2. How long will it take for alternative power sources to enter production?
  3. What if alternative power sources never become available? Or take 50+ years to go online?
  4. Shouldn’t it be the job of the consumer to change his or her behaviour? At the end of the day, consumers are the ones who use the power. What if they don’t change their habits? What if they can’t afford the anticipated rise to $40 per tonne emissions costs? What happens if the Australian economy collapses 10 years into the program? Will Australians be left without power?


There is compelling evidence to suggest that the introduction of a carbon tax will hurt the Australian public financially. This article has not attempted to prove whether or not global warming is real, but what the potential costs of the introduction of a Globalist carbon tax will be. In Australia, the carbon emission savings that are anticipated to be made by the introduction of a globalist carbon tax is only .3% of total global emissions. The globalists and the Australian Government have lied to the Australian public and now they are about to pay a heavy price.

Cited Sources
  1. Acuña, S. Akujuobi, C. Brigance, N. Kasper, B. Nearbur, T (2012) The Impact of U.S. Climate Legislation on Trade with China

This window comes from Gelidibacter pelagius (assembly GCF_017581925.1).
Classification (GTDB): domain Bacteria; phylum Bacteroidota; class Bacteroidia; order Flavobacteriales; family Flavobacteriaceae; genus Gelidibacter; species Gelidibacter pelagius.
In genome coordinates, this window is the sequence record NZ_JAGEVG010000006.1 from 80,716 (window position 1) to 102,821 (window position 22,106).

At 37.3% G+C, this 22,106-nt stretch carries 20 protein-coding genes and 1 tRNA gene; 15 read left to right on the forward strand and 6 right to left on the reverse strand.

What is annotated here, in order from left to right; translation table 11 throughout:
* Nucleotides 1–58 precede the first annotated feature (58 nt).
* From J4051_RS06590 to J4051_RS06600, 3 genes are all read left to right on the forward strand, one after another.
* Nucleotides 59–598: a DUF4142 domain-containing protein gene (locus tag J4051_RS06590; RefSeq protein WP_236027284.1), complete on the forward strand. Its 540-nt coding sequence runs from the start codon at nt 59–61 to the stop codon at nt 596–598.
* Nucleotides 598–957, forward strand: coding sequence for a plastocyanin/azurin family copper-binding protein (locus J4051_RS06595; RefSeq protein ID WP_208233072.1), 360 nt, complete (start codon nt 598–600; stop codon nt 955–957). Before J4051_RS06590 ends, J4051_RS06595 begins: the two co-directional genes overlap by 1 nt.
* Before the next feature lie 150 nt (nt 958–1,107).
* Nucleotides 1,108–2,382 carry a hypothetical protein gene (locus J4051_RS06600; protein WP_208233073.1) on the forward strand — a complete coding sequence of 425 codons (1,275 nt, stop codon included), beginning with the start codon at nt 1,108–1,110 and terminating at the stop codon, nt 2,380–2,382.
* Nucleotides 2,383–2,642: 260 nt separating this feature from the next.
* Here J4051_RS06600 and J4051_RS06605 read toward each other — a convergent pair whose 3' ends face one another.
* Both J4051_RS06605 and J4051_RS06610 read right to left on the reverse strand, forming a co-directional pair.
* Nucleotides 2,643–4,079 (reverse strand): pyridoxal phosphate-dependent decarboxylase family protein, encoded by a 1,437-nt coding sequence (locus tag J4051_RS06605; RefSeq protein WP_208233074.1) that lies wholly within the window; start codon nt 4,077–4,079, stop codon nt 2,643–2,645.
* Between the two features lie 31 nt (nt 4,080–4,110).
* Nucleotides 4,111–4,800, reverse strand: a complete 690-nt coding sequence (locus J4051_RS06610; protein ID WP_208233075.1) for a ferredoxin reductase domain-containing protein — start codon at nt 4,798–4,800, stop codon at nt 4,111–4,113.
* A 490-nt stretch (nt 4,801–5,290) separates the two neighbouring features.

2. O’sullivan, Matt (2012). Qantas puts carbon taxes in frame for fare increases.
  • Andrew Puhanic

    Dear Keith,

    Thank you for your comment and input into the debate.

    My position has been, and always will be, is that Carbon Taxes are another form of control and are based on an unproven theory. Why on earth anyone would allow our beloved federal government to dictate and influence the decisions we make in such a cruel and unforgiving way is remarkable.

    Also, claims that climate change (global warming) is real are heavily over-exaggerated and are derived from the left in academia. The evidence that climate change is real is weak, therefore why on earth are we being forced to pay a tax on a supposed theory that has not been conclusively validated?

    Instead, shouldn’t we be focusing on other ‘real’ environmental issues such as the poising of our water (fluoridation), the over cultivation of our farms and the over fishing of our waters?

    I’m interested to hear what everyone else has to say in response to your comments.

    Take care Keith.

  • Keith

    There is a lot of misinformation here. First of all, India has had a carbon tax (note, not an ETS) since 2010, and is committed to a 25% reduction of 2005 carbon levels by 2020. And if you’re going to claim that it doesn’t count because it’s so relatively small (about $1 US per tonne), consider that India has a GDP per capita of around $1k, while Australia is around $65k. The carbon pricing legislation’s goal is an 80% reduction of emissions from 2000 levels by 2050, and it’s expected that 40% of total energy generation will come from renewable sources by 2050.